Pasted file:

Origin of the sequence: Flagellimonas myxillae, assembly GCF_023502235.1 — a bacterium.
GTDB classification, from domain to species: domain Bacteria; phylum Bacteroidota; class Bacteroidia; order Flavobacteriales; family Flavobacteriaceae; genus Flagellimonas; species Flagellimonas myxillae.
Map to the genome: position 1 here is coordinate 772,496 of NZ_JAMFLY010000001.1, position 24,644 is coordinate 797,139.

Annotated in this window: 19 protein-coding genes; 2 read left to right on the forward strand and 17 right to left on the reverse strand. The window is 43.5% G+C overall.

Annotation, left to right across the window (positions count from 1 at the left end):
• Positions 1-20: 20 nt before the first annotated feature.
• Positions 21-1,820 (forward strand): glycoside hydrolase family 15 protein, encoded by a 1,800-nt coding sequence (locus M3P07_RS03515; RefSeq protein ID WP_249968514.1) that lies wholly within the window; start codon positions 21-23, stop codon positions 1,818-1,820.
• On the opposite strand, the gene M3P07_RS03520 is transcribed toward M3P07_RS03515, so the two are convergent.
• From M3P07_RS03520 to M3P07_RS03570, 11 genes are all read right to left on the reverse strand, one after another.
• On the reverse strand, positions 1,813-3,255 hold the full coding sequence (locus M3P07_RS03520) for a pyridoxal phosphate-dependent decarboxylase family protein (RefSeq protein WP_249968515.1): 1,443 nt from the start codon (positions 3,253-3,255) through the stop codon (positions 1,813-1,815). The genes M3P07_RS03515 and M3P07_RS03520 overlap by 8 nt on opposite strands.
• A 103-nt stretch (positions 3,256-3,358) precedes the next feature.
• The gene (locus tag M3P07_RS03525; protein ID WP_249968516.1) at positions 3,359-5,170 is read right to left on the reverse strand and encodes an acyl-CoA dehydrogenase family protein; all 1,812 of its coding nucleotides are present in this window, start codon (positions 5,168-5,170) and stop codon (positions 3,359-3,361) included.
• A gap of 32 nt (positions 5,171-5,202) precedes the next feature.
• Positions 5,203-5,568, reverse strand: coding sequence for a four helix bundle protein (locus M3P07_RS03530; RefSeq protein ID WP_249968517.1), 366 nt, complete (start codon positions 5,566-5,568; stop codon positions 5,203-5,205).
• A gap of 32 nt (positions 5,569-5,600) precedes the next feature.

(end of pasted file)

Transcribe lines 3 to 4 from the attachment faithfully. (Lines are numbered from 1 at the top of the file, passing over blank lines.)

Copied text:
Map to the genome: position 1 here is coordinate 772,496 of NZ_JAMFLY010000001.1, position 24,644 is coordinate 797,139.

Annotated in this window: 19 protein-coding genes; 2 read left to right on the forward strand and 17 right to left on the reverse strand. The window is 43.5% G+C overall.